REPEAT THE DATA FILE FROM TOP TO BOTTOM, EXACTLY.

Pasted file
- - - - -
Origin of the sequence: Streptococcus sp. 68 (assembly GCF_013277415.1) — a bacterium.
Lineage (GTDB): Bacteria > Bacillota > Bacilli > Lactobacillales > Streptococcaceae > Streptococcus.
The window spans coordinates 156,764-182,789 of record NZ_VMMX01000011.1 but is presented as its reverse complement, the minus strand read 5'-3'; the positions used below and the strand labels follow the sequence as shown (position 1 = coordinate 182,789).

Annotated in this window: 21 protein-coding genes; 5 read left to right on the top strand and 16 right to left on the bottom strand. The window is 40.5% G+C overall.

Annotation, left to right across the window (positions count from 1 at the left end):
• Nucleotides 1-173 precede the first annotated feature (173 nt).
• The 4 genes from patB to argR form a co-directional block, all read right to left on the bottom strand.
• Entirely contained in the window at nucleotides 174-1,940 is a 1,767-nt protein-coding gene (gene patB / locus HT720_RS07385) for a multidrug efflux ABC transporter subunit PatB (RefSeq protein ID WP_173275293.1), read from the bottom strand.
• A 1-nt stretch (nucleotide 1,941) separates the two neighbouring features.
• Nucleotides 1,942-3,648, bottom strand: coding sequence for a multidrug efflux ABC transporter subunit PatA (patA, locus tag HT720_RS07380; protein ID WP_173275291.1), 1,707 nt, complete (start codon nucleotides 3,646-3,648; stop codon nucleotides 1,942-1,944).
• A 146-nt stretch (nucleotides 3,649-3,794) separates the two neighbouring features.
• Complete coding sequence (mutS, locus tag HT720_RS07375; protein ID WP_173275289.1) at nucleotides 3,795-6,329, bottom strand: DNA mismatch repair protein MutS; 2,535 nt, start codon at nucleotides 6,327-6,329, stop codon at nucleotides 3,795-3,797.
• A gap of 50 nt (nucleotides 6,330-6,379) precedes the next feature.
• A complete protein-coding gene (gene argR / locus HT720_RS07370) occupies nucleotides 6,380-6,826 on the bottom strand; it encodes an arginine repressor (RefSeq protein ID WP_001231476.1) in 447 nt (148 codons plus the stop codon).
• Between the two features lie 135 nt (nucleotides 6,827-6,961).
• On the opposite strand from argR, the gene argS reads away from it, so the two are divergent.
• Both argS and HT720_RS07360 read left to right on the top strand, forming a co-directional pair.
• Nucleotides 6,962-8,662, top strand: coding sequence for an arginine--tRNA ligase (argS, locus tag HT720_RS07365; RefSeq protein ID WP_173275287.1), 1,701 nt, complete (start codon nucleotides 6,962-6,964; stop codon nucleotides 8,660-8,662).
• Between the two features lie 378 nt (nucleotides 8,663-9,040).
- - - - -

Origin of the sequence: Streptococcus sp. 68 (assembly GCF_013277415.1) — a bacterium.
Lineage (GTDB): Bacteria > Bacillota > Bacilli > Lactobacillales > Streptococcaceae > Streptococcus.
The window spans coordinates 156,764-182,789 of record NZ_VMMX01000011.1 but is presented as its reverse complement, the minus strand read 5'-3'; the positions used below and the strand labels follow the sequence as shown (position 1 = coordinate 182,789).

Annotated in this window: 21 protein-coding genes; 5 read left to right on the top strand and 16 right to left on the bottom strand. The window is 40.5% G+C overall.

Annotation, left to right across the window (positions count from 1 at the left end):
• Nucleotides 1-173 precede the first annotated feature (173 nt).
• The 4 genes from patB to argR form a co-directional block, all read right to left on the bottom strand.
• Entirely contained in the window at nucleotides 174-1,940 is a 1,767-nt protein-coding gene (gene patB / locus HT720_RS07385) for a multidrug efflux ABC transporter subunit PatB (RefSeq protein ID WP_173275293.1), read from the bottom strand.
• A 1-nt stretch (nucleotide 1,941) separates the two neighbouring features.
• Nucleotides 1,942-3,648, bottom strand: coding sequence for a multidrug efflux ABC transporter subunit PatA (patA, locus tag HT720_RS07380; protein ID WP_173275291.1), 1,707 nt, complete (start codon nucleotides 3,646-3,648; stop codon nucleotides 1,942-1,944).
• A 146-nt stretch (nucleotides 3,649-3,794) separates the two neighbouring features.
• Complete coding sequence (mutS, locus tag HT720_RS07375; protein ID WP_173275289.1) at nucleotides 3,795-6,329, bottom strand: DNA mismatch repair protein MutS; 2,535 nt, start codon at nucleotides 6,327-6,329, stop codon at nucleotides 3,795-3,797.
• A gap of 50 nt (nucleotides 6,330-6,379) precedes the next feature.
• A complete protein-coding gene (gene argR / locus HT720_RS07370) occupies nucleotides 6,380-6,826 on the bottom strand; it encodes an arginine repressor (RefSeq protein ID WP_001231476.1) in 447 nt (148 codons plus the stop codon).
• Between the two features lie 135 nt (nucleotides 6,827-6,961).
• On the opposite strand from argR, the gene argS reads away from it, so the two are divergent.
• Both argS and HT720_RS07360 read left to right on the top strand, forming a co-directional pair.
• Nucleotides 6,962-8,662, top strand: coding sequence for an arginine--tRNA ligase (argS, locus tag HT720_RS07365; RefSeq protein ID WP_173275287.1), 1,701 nt, complete (start codon nucleotides 6,962-6,964; stop codon nucleotides 8,660-8,662).
• Between the two features lie 378 nt (nucleotides 8,663-9,040).